Dev’on Cross was six when his mother was diagnosed with fibromyalgia and multiple sclerosis. Years later, Dev’on experienced his own set of health problems, including corneal eye ulcers, brain cysts, deafness in his left ear, and two bouts of pneumonia. And Dev’on has to face yet another problem—he can’t access health care under the Affordable Care Act because his home state of Alabama decided not to expand Medicaid. Dev’on is one of 300,000 Alabamians who would benefit from Medicaid expansion.

Motivated by his experience, Dev’on joined Bama Covered, a student-led service-learning initiative promoting health coverage opportunities in Alabama. Dev’on serves as one of 700 Bama Covered scholars educating fellow Alabamians about their health coverage options. Bama Covered was founded by Josh Carpenter, a Rhodes Scholar from Alabama, and Dan Liss, a Harvard Phi Beta Kappa graduate and former investment banker. The rocky launch of and the spread of misleading information on the ACA motivated Carpenter and Liss to help bridge the coverage gap and benefit the people of Alabama. Both leaders targeted and trained Alabama fraternity and sorority students to enroll classmates, campus staff and community members into affordable health insurance. Bama Covered scholars like Dev’on can be found in most of the state’s 33 colleges and universities. The initiative also serves as an incentive program where students who develop the best outreach and enrollment plan win a $1,000 scholarship from Phi Theta Kappa fraternity.

Bama Covered approached Arise Citizens’ Policy Project offering their student-led initiative to support Arise’s outreach and enrollment efforts. Arise then introduced Bama Covered’s team to their stakeholder and coalition partners leading outreach and enrollment campaigns throughout the state. Arise pitched a plan to Bama Covered for establishing an online searchable map for consumers to find their nearest enrollment and health care resources, similar to Colorado Consumer Health Initiative’s Blue Guide. After Bama Covered accepted their plan, Arise reached out to CCHI on behalf of the Bama Covered’s leaders to develop the “Bama Guide” connecting Alabamians with resources to better understand their insurance options. Bama Covered’s youthful energy has inspired Alabama’s enrollment network to reach farther and enroll many more people in hair salons, barber shops, neighborhoods and college campuses across the state.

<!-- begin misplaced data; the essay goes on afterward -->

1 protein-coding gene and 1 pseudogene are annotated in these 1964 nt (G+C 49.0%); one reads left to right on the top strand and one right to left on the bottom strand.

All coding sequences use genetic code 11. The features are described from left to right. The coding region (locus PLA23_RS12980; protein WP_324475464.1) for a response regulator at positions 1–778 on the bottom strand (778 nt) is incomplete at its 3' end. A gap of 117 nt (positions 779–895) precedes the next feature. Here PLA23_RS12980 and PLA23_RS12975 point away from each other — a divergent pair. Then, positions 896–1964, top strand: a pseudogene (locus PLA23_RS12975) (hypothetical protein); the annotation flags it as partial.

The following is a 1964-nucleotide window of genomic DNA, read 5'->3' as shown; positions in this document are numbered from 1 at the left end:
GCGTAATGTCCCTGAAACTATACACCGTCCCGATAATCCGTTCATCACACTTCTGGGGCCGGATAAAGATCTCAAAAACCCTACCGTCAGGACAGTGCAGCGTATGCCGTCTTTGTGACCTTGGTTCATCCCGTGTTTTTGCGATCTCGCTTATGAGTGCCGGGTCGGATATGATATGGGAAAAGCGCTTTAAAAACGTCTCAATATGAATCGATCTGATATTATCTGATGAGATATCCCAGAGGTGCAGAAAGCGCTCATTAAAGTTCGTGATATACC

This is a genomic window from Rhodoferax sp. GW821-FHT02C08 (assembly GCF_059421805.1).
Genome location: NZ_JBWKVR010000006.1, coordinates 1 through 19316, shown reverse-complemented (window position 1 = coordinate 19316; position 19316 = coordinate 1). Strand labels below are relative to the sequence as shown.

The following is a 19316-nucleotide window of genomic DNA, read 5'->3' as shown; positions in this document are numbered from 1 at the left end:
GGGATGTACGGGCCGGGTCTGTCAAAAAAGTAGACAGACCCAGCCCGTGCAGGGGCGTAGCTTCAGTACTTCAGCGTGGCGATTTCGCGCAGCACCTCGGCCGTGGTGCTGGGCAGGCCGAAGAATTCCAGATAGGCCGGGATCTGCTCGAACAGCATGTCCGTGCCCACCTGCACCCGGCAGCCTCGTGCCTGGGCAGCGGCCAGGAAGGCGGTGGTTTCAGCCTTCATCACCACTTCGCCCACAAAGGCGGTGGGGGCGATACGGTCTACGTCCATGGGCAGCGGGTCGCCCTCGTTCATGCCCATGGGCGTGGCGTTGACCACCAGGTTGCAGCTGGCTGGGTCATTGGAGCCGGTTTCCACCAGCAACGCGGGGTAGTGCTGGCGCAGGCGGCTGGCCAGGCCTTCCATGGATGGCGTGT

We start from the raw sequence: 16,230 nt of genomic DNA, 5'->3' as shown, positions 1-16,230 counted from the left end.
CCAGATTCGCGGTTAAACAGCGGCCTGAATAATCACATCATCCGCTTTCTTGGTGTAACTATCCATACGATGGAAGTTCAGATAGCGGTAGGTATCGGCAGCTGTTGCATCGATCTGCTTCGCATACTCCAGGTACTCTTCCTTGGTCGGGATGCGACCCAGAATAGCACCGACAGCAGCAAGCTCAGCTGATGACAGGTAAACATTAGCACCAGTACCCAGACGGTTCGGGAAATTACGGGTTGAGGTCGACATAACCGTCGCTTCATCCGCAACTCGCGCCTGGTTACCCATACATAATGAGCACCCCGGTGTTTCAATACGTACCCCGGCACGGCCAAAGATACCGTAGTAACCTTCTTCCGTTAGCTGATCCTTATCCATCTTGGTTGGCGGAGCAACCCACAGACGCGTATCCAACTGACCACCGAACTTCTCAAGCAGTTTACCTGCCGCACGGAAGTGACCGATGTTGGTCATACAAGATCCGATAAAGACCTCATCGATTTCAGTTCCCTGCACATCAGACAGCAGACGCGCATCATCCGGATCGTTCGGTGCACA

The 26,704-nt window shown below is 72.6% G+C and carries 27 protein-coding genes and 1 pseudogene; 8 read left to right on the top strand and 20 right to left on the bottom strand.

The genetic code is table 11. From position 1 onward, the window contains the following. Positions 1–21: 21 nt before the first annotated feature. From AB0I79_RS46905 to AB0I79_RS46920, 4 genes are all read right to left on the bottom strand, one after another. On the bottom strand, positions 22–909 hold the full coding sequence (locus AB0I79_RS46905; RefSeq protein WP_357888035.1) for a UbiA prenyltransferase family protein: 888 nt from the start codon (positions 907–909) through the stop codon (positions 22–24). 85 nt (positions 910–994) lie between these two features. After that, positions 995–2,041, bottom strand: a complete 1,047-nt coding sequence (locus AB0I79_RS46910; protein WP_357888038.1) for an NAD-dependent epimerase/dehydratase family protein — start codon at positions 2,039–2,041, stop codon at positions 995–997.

The public response to Bama Covered has been extremely positive. The New York Times featured Bama Covered’s innovative enrollment strategies. President Barack Obama sent out a tweet congratulating Bama Covered for helping young people get health coverage. Bama Covered’s work has also been featured on NPR and numerous media outlets across the state of Alabama. Despite barriers to ACA implementation in a difficult environment and a coverage gap from failing to expand Medicaid, more than 55,000 Alabamians enrolled into affordable health plans during the first open enrollment period. The state has reached more than 84 percent of its projected Health and Human Services enrollment goal, above the national average of 75 percent.

Bama Covered is continuing their work at college campuses, public libraries, churches and shopping malls targeting people in the Medicaid coverage gap who want health insurance but don’t qualify for it. An overwhelming number of people reaching out to Bama Covered for help (75 percent) are caught in the coverage gap. With special enrollment periods and Medicaid expansion campaigns moving forward, Bama Covered will keep empowering young people to serve as community resources and sharing stories of Alabamians needing affordable health coverage. The initiative will continue engaging hundreds of student leaders like Dev’on who are working tirelessly getting fellow students, friends and family members covered. Bama Covered demonstrates one of the many ways young people today are making a difference in their communities and changing people’s lives through innovative outreach, education and enrollment efforts.